Asbestos in Toys Found – Again
Asbestos in toys seems impossible to believe. Who would put asbestos in toys and put young children at risk for inhaling asbestos fibers? Microscopic asbestos fibers once inhaled can lodge in the lungs and within a few years or a few decades cause a fatal cancer called mesothelioma. There is no safe level of asbestos exposure. Yet asbestos in toys has been an ongoing problem and was just reported again by an environmental consumer watchdog group.
Asbestos in Toys Imported From China According to New Report
Asbestos in toys was the focus of a new detailed report released by the Environmental Working Group (EWG)’s Action Fund. EWG found asbestos in several brands of children’s crayons and fingerprint kits made in China and sold in the U.S. This is the third time in 15 years that the cancer-causing substance has been detected in crayons or fingerprint toys marketed to children—apparently, due to the use of asbestos-contaminated talc. China a leading manufacturer for many products imported to the US, remains one of the biggest users of deadly asbestos in the world today. China also has lower environmental and safety standards compared to the United States and Western European countries.
The toys were purchased by EWG staff at national retail chains or through online retailers and then sent for testing to two government-certified laboratories, according to the EWG report.
EWG Action Fund purchased the crayons that tested positive for asbestos between February and May 2015 at Bay Area stores of two national chains, Party City and Dollar Tree. The fund ordered the two crime scene fingerprint toys that contained asbestos online through Amazon and ToysRUs.
Asbestos Found In Toys Promoted With Popular Characters
EWG’s tests detected asbestos in four of 28 boxes of crayons tested. Several of these featured the use of popular children’s characters including Mickey Mouse, Power Rangers and Teenage Mutant Ninja Turtles. It is unclear whether the companies who control the licensing of these characters were aware the Chinese manufacturers were using asbestos in the toys.
Two of the 21 crime scene fingerprint kits were found to be tainted with asbestos, one with black fingerprint powder and the other with white fingerprint powder.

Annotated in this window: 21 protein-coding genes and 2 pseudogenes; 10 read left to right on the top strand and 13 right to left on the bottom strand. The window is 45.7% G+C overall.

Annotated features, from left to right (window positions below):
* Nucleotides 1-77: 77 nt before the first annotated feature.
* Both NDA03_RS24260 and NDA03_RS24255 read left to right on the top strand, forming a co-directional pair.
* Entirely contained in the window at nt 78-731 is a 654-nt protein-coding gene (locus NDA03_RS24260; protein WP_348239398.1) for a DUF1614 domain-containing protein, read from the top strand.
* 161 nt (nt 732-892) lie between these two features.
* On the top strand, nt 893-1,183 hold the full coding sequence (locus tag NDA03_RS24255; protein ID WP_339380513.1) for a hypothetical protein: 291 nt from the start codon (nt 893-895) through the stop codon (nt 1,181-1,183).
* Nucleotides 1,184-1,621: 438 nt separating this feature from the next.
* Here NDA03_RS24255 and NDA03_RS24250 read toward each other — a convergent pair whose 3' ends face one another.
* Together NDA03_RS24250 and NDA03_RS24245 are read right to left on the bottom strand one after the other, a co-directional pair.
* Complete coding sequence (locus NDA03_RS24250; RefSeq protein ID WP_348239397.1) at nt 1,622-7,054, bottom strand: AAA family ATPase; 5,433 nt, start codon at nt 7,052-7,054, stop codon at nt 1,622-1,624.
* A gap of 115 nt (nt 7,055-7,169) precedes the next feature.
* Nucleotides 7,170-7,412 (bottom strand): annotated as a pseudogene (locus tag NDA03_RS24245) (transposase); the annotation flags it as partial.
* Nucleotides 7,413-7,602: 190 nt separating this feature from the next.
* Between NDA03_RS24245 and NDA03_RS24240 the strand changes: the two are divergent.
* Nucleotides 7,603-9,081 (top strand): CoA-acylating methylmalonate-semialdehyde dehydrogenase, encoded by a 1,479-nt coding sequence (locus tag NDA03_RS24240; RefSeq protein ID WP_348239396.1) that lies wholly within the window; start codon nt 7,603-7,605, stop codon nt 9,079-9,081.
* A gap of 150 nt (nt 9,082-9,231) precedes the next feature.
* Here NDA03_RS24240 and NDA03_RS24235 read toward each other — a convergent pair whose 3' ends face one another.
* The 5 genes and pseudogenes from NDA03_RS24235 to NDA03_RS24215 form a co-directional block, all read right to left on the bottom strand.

No asbestos was found in 19 other crime lab kits or 24 types of crayons, including those made by the well-known Crayola brand.
Asbestos in Toys Sadly is a Recurring Problem
This latest discovery of asbestos in toys has a very disturbing sense of déjà vu to it. In 2009, our firm helped raise awareness about the discovery of Chinese- produced asbestos-contaminated toy fingerprint kits, called CSI kits or Crime Scene Investigation kits, for sale on Amazon.com. Our firm’s foundation and Kazan Law clients Paul and Michelle Zygielbaum helped fund the lab testing that found as much as 7.2 percent asbestos in the powder of 6 out of 8 kits tested. We personally alerted Amazon’s legal counsel about this. Our complaints helped spur the removal of these kits from Amazon.
At that time, asbestos in those toys was uncovered by a consumer testing program sponsored by the Asbestos Disease Awareness Organization. It became a scandal and a class action case was brought against the companies that made and distributed these dangerous products. The case was resolved by an order filed in the United States District Court for the Seventh District of New York on February 23, 2010. The kits were recalled as part of the legal settlement. Full refunds were given to anyone who had one of these contaminated kits and they could be sent back at the defendants’ expense for destruction in accordance with the highest standards of industrial hygiene and environmental safety.
Back in 2000, the US Consumer Product Safety Commission (CPSC) was made aware of asbestos in crayons, when the Seattle Post-Intelligencer newspaper commissioned testing of well-known US crayon manufacturers.
The CPSC said the risk of children inhaling asbestos fibers from crayons appeared to be ‘’extremely low” but got major manufacturers to reformulate their crayons. The “CPSC will continue to monitor children’s crayons to ensure that they do not present a hazard,” the report said.
Asbestos in Toys Pose Risk at Any Level
EWG’s test results finding asbestos in toys is especially horrific because a child exposed to asbestos is 3.5 more likely than a 25-year-old to develop mesothelioma, according to the U.K. Committee on Carcinogenicity.
Some industry apologists have tried to argue that the asbestos fibers in the crayons are embedded in wax and pose no danger. Asbestos fibers inhaled primarily as asbestos dust are the primary cause of asbestos-related diseases. But we do not know how crayons break down as they are used. If 24 out of 28 crayon producers can avoid asbestos, the others can too.
No defense has been offered for the fingerprint kits which work by brushing asbestos-containing powder from the finger-print image.
Latest Asbestos in Toys Report Prompts Renewed Response
The new asbestos in toys reported by the EWG has prompted a new outcry from government officials and a swift response from some of the companies involved.
News media accounts report that the toy fingerprint kits have already been pulled by ToysRUs and Amazon as a result of the report but are still being sold on eBay. Dollar Tree sells three of the tainted crayon brands and declined to report whether they would stop selling them.
Only one state out of 50 – Connecticut – bans asbestos in children’s products, including toys and other articles marketed for children under the age 16. As long as asbestos remains legal, we can expect this negligent situation to recur.
In the meantime, we applaud Amazon and ToysRUs for voluntarily removing these dangerous products. We call on Ebay, Party City and the Dollar Tree to do like-wise as well as any retailer who is selling asbestos-containing toys.